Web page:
Colloquium on Prospects for Development of an Effective PRRS Virus Vaccine

By College of Veterinary Medicine University of Illinois. Development of economical and effective control strategies for Porcine Reproductive and Respiratory Syndrome (PRRS) remains an important goal for the swine industry.
calendar icon 13 August 2007
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June 1 and 2, 2007, a meeting was held at the University of Illinois College of Veterinary Medicine to discuss the state of current knowledge about PRRS vaccination. The meeting was attended by invited experts in PRRS, virology, immunology, and vaccinology and included clinical veterinarians, academics, and vaccine industry scientists (see list of attendees below).

Three general questions were posed to the group:
  1. What is the efficacy of current PRRS vaccines?
  2. What are the knowledge gaps that need to be filled to develop improved/novel vaccines? and
  3. What is the probability that successful PRRS vaccines can be developed?
Following are the consensus opinions regarding each question. This document provides a useful tool to guide future PRRS virus vaccine research in the most promising directions.

What is the efficacy of current PRRS vaccines?

A clear consensus was that modified-live (MLV) PRRS vaccines confer solid protection against homologous reinfection. Their efficacy against heterologous reinfection was thought to be more variable, although the question of how to define “heterologous” in the context of PRRS virus variability remains unanswered (see below). Killed-virus PRRSV vaccines were considered ineffective or of limited efficacy at best, even against homologous challenge, though some thought that this may be improved. The practice of serum inoculation, in which naïve gilts entering the breeding herd are purposely infected with virus strains currently circulating on the farm, has also shown some efficacy. Current vaccine practices appear to be efficacious against homologous challenge, providing support for vaccination as a viable control strategy for PRRS.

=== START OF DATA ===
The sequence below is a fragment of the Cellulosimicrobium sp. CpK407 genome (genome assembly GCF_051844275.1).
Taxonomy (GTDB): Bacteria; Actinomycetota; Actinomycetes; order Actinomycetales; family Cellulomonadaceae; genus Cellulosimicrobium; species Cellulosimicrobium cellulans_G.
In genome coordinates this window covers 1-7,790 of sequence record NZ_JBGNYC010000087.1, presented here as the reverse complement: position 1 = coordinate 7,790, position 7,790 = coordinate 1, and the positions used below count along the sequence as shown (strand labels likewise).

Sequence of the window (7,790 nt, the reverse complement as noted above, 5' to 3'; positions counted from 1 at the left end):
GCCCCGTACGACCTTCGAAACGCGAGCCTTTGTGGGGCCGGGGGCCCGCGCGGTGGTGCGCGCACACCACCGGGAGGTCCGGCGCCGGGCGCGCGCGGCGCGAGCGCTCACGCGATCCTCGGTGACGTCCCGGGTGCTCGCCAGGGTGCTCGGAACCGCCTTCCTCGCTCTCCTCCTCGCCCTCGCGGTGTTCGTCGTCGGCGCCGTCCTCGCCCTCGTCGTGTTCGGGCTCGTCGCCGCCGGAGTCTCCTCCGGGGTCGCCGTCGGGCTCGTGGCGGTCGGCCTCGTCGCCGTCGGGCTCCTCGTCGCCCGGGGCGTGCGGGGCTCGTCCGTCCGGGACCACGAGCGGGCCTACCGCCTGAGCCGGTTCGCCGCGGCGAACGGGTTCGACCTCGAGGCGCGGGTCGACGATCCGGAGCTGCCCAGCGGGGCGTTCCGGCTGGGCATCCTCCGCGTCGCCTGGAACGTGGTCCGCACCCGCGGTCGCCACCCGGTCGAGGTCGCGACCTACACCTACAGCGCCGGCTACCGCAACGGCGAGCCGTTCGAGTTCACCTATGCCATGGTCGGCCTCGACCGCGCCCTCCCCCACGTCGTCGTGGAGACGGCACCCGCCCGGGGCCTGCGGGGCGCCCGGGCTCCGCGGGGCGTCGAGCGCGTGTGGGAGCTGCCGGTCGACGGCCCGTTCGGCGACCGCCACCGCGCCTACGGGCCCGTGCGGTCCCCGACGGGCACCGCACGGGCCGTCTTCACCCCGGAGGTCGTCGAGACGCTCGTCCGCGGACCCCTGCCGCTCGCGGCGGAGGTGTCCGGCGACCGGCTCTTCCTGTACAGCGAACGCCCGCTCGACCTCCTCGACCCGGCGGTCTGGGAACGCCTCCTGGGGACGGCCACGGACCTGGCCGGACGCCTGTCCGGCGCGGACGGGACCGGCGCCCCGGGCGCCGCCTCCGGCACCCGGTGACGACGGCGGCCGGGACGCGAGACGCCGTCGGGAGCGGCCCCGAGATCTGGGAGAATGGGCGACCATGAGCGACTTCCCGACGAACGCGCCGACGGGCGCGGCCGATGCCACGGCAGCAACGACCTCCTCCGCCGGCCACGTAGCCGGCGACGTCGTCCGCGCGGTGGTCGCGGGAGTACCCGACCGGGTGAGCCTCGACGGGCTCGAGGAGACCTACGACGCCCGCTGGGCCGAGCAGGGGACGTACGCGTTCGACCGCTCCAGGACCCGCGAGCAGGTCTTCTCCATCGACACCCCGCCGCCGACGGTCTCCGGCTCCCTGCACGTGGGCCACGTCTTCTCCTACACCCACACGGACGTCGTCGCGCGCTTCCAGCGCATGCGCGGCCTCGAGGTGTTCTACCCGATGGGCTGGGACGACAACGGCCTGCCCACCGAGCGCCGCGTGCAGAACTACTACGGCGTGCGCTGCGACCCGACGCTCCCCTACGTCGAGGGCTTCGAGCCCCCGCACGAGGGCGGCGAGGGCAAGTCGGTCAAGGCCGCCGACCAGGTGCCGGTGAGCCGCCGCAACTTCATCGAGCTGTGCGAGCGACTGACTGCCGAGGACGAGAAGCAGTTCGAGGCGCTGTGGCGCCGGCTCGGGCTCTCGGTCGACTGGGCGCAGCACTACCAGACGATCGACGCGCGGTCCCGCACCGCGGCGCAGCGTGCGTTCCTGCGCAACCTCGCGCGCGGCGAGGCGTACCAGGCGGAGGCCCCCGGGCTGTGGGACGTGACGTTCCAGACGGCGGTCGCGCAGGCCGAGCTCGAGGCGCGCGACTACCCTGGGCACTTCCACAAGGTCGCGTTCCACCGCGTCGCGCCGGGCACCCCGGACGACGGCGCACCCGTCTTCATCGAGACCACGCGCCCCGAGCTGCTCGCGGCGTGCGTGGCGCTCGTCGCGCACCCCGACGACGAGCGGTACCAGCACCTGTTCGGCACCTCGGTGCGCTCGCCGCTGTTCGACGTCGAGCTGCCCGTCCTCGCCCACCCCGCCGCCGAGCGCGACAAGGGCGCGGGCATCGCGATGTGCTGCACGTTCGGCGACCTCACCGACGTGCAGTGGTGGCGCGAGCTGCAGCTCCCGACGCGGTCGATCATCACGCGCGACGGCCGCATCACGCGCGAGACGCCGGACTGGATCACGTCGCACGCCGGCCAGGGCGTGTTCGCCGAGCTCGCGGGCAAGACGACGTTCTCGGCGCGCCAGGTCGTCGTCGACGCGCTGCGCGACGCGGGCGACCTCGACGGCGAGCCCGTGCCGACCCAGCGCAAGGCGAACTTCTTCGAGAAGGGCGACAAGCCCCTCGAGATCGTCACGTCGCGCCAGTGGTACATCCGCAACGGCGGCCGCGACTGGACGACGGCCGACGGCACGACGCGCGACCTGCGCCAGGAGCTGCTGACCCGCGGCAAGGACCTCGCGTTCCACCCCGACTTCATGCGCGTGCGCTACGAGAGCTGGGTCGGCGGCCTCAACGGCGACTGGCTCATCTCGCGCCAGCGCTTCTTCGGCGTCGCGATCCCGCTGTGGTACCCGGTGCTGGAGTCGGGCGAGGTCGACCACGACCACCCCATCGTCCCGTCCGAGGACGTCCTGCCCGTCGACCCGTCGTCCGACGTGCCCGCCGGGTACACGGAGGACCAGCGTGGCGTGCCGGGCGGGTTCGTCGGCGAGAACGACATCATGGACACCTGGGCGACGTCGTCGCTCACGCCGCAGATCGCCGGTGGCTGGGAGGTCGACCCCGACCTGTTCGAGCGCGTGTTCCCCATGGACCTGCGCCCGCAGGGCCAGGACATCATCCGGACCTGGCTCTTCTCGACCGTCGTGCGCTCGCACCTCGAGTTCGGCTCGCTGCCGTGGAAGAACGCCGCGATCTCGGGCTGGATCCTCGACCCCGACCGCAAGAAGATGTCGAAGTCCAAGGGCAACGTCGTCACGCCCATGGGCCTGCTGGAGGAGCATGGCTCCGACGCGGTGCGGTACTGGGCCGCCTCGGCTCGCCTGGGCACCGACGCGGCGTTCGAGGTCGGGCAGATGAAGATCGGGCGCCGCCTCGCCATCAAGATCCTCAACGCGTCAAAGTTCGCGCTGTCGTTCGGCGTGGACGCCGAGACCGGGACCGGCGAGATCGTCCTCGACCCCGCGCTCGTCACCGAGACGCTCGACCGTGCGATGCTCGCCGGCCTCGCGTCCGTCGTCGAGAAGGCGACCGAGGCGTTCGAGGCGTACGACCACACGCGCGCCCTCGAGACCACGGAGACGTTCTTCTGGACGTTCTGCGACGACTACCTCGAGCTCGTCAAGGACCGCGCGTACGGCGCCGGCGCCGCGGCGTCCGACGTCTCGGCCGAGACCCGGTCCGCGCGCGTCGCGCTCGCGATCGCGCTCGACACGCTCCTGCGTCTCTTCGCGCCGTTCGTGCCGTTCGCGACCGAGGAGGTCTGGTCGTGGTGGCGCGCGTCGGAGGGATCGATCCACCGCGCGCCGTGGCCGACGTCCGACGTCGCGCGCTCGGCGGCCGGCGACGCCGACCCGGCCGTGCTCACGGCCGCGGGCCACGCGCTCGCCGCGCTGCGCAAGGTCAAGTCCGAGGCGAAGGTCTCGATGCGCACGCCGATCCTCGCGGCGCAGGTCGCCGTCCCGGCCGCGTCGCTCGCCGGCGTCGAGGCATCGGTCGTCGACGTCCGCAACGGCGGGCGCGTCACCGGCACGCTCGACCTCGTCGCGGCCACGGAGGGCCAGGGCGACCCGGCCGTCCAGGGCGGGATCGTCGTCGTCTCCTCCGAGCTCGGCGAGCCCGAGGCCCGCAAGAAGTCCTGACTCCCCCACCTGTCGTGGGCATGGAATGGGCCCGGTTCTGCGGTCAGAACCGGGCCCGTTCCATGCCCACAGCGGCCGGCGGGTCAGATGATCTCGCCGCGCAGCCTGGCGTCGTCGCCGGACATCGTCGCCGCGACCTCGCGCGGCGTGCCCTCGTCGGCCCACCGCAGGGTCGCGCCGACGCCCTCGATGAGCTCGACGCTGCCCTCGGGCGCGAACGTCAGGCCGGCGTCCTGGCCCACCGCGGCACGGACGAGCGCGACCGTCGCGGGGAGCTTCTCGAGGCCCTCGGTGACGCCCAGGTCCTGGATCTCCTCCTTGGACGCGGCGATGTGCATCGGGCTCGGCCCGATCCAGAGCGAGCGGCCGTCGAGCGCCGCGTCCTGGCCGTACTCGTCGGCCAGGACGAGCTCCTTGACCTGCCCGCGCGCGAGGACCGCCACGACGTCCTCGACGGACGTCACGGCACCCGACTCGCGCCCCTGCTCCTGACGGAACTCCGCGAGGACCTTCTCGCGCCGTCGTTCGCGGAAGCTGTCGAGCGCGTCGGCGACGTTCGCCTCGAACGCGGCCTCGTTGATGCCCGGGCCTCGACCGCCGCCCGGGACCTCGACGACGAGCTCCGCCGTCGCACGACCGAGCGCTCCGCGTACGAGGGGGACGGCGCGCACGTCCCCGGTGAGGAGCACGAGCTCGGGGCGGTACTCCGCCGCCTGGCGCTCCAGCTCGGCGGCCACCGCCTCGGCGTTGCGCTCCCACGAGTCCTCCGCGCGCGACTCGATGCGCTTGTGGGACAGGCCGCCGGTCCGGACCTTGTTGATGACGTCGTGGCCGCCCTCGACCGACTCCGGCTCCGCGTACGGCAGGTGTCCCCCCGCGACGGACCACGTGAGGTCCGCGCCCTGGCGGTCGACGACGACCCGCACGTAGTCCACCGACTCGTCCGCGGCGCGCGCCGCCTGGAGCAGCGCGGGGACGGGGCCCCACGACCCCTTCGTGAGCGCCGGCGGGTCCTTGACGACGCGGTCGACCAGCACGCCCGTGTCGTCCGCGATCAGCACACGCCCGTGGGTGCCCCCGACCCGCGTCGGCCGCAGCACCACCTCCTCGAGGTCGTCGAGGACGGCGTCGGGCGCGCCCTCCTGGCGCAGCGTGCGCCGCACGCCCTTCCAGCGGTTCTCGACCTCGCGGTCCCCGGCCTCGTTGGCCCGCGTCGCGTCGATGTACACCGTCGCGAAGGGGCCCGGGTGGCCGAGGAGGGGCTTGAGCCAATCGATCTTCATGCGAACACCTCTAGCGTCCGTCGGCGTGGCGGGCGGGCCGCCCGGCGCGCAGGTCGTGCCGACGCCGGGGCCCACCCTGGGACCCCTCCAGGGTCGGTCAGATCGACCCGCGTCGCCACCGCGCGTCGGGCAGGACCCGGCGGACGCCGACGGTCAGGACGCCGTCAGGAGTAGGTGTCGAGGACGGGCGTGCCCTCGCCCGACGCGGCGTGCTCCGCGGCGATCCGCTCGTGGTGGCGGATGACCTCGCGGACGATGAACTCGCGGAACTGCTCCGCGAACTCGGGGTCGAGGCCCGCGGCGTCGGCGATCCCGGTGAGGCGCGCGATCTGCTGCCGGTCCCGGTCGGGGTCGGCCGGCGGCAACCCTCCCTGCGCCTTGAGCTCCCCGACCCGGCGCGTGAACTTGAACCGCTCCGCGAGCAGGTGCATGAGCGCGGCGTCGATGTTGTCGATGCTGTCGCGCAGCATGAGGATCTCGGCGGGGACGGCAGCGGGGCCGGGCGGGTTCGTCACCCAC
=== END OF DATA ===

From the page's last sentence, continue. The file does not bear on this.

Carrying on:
While vaccination may be protective, field experience indicates that current vaccines are inadequate for PRRSV control in production settings. Properties of an improved PRRS vaccine may include rapid induction of immunity, protection against most currently prevalent PRRSV strains, no adverse outcomes to swine health and ability to differentiate vaccinated from infected animals. Simplicity of administration to ensure compliance within production units is essential. These properties define the goals for PRRS vaccine research and development.

What are the knowledge gaps which are impeding PRRS vaccine development?

Given that effective vaccination is possible, what researchable questions need to be answered before improved vaccines are developed?